It was normal to sit down during performances in those days - so it was amazing to hear Joe Strummer shout at us about 'wearing out yer denims'. So I was delighted to see that you have a recording of this gig and that my memory hadn't let me down.
We kept in touch with the Clash in particular - Mick Jones during their meteoric rise to fame and met them 'back at the hotel' whenever our tour dates coincided. The first film was about Pete Doherty which included the studio sessions for his new single - Janie Jones. Funny to think I saw that song performed at the same venue exactly 30 years ago!
The other event yesterday was Paul Weller live - amazing. He must have been delighted as inquisitive newcomers turned up to mingle with the regular punk faces.
Punk was breaking out of the small clubs and the media frenzy following, would give it significant impetus. Savage said the group lacked confidence. Hardly surprisingly as it was their debut as a four piece. Keith Levene had left only two weeks earlier but Terry Chimes is quoted as saying this caused no problems: the band were now more focussed and determined.
Mick's lead style was now developing using further drop out to add more drama to songs. A further benefit was that Paul was now free to move into the front line spotlight, hurling his bass around and completing visually, the classic line up. A short song set was played lasting only 25 minutes. It was on the second night that Sid threw the glass, and it was this isolated violent incident alone that was to preoccupy the 'normal-a-phrenic' national tabloid headlines.
The music press though also went into overdrive, with extensive band coverage, heaping praise praising on The Clash et al. England's Dreaming wrongly attributes this gig to the occasion when with a broken string Strummer switched on a transistor and with the help of Dave Goodman echoed the Northern Ireland news report via the PA. This did take place at the Club but earlier on August 31st.
The previously circulating recording of this gig had awful sound, so beware, but a new source is now in circulation, which is a big improvement. Several older tapes of all had a poor sound of varying degrees. A new copy coming from a 1st gen source has just come into widespread circulation is a significant upgrade and is a 3.
Avoid the others. Whilst still distorted and flat, instrumentation and vocals are much clearer from this much lower generation source.
It is listenable but nowhere near as enjoyable as Midnight Special and 5 Go Mad bootlegs. This was the live debut of White Riot, which has different lyrics to the recorded version, but most of which are indecipherable. The recording loses the opening bars to the song but is otherwise complete with no other edits. Guitar sound is thin, drums distant but bass is not too bad with vocals and backing vocals coming through best. It's a very good performance with some significant differences from their last gig at the Roundhouse.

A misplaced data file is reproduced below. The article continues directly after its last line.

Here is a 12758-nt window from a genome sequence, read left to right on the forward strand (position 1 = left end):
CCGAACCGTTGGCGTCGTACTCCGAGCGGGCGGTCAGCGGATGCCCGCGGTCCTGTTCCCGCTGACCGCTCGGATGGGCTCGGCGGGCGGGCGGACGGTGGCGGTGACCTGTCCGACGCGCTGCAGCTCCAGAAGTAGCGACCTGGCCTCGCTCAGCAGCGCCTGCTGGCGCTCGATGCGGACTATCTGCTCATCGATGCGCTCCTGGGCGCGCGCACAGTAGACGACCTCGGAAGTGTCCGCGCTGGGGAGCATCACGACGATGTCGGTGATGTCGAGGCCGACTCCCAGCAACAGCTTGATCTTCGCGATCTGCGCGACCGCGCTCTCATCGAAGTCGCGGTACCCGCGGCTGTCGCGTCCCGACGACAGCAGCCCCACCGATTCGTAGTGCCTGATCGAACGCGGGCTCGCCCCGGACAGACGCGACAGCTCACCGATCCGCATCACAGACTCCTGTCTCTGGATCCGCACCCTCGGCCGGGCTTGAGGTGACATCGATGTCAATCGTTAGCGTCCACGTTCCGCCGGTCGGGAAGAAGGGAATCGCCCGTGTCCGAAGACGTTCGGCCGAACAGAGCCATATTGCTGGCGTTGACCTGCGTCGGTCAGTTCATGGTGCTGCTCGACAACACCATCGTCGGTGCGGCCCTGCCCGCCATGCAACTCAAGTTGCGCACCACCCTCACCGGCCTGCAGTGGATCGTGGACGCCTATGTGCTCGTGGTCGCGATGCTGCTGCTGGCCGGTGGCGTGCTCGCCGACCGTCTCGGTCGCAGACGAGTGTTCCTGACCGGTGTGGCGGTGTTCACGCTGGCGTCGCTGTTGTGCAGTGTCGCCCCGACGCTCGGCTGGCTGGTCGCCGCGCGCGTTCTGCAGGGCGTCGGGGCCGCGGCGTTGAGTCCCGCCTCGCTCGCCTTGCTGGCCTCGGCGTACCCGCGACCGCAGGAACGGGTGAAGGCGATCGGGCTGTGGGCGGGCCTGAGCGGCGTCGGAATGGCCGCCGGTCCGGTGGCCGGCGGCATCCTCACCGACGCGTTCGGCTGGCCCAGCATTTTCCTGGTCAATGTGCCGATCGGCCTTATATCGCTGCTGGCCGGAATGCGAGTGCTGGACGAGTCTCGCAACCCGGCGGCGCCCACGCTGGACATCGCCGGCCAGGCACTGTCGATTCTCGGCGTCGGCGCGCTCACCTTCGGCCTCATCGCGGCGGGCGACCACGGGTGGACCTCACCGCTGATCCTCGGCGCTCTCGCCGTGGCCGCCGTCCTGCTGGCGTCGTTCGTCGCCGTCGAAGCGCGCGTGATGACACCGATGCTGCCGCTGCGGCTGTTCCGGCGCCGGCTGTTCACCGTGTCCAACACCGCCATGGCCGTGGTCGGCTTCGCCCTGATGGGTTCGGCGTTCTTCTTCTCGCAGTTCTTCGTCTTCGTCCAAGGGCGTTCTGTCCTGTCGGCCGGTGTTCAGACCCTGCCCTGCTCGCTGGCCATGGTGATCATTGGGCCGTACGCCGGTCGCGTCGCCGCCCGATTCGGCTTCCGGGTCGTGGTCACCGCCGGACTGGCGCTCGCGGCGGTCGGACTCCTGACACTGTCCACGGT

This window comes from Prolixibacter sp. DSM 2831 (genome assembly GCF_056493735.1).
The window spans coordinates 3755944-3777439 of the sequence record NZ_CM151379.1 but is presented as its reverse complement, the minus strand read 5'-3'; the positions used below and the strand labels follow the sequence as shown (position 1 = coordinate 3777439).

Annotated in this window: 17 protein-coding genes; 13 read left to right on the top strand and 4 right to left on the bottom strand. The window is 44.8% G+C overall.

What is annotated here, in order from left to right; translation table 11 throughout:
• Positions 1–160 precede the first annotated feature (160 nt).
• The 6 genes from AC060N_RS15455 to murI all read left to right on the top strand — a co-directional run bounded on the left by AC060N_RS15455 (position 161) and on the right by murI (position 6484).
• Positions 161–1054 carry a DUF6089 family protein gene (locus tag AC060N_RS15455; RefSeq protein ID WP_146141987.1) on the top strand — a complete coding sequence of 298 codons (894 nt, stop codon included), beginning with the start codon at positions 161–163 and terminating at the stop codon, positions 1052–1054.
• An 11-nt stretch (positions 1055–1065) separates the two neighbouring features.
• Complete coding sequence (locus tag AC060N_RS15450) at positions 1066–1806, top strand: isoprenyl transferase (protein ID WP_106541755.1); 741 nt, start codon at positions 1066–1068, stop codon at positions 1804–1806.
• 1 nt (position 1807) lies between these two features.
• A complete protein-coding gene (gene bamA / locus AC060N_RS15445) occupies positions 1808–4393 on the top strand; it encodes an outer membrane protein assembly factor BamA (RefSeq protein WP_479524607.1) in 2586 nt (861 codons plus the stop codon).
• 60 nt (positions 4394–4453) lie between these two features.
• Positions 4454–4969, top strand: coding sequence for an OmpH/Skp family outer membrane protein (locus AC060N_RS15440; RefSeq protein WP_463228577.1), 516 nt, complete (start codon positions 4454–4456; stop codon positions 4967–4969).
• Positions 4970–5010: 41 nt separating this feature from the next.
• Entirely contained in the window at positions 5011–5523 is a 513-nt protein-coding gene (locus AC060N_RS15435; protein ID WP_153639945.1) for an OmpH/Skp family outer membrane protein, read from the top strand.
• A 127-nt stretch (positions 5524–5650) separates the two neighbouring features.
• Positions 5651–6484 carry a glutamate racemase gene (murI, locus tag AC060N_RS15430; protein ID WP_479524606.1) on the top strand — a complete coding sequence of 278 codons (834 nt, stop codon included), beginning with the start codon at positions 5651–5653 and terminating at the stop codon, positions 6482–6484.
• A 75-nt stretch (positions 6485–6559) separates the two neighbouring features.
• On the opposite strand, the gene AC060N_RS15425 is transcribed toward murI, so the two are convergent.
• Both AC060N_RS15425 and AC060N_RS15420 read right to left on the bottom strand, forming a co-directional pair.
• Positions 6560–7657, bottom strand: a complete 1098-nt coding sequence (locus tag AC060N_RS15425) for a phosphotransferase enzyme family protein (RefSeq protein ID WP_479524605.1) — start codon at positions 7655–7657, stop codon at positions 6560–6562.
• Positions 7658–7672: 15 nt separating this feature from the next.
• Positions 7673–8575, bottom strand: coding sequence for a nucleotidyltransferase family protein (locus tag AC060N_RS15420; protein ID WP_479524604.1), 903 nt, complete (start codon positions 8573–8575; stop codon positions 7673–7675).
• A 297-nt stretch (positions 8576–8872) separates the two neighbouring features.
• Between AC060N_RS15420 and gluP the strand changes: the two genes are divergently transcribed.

The songs are stripped down to their basics, and played faster, i. Janie Jones is now "he's in love etc" not "I'm in love etc" and Mick sings the chorus, Joe the verses.
I'm So Bored is the same lyrics of a put down of a girl with references to "you don't look like her" and "public school" but now Joe shouts USA after the verses at the end of the song.
A song and band in transition. The promoter a guy called chris France had also promoted gigs by the jam,the dammed and eddie and the hot rods all in leighton buzzard he also managed john otway and wild willy barrett at this time.
Last gang in Town p from Time Out mag. This is the second gig on the 5 Go Mad At The Roundhouse CD, and although the sound is not as good as the Roundhouse gig, it is still a rare decent early live recording from the new line up. This Clash performance here is some six gigs on since Keith Levene left after the Roundhouse gig, and where Mick took over lead guitar and Joe rhythm.
John Ingham in a review in Sounds thought their minute set to be their best yet noting "that every song is pared to the minimum required to get it across with maximum energy and zero flab". The 30 people in attendance did not go amiss as Joe remarked upon the next visit to Barbarellas on the White Riot Tour, dedicating at gig to the few soles who where here on this night.
Although no doubt an exaggeration this would have been a small audience which the recording confirms, yet the band is met with warm applause at the end and returns for an encore. Again there were sound problems with a PA malfunction resulting in the vocals being routed through the club system, with the band's own amps required to project the sound of the guitars.
The unfortunate Mr Gray off Last Gang infamy writes that ironically, this made for one of the clearest vocal mixes they had ever experienced. Unfortunately the vocals on this recording are not that clear and somewhat distant and thin. The guitars come across brightly though. It's a good stereo miked audience recording presumably by the same taper as the Roundhouse and very close to the master. Drums and cymbals are very clear with bass there but somewhat buried.
Both guitars are clear but the sound is thin and harsh making this a less enjoyable listen than the Roundhouse. It has a sound quality between a 3 and a 4. The Clash have developed significantly since The Roundhouse, the songs are faster, shorter and now definitely punk as Ingham pointed out.
The recording captures the band midpoint between the early fast, r'n'b Clash, largely singing Mick's songs about teenage love and school, and the Clash that was to come. A new set of songs with a new direction. Lyrics by Joe inspired by Bernie's situationist politics, and a general instruction to write about as Bernie put it "what you know and affects you".
White Riot The gig begins with Joe saying, "Hello got anymore light, can't see my hero! This is the first decent recording of it but it's not that fast and raw yet with a poor solo from Mick.
A good song but Album) yet a classic. There are some different lyrics, sadly indecipherable although Joe does namecheck Birmingham.
Warm but polite applause and someone shouts, "where's the pistols" who had played Barbarella's recently. London's Burning This song is nearly the finished article with the drum crash ending now added. It's sung as Birmingham's Burning and it's with boredom now.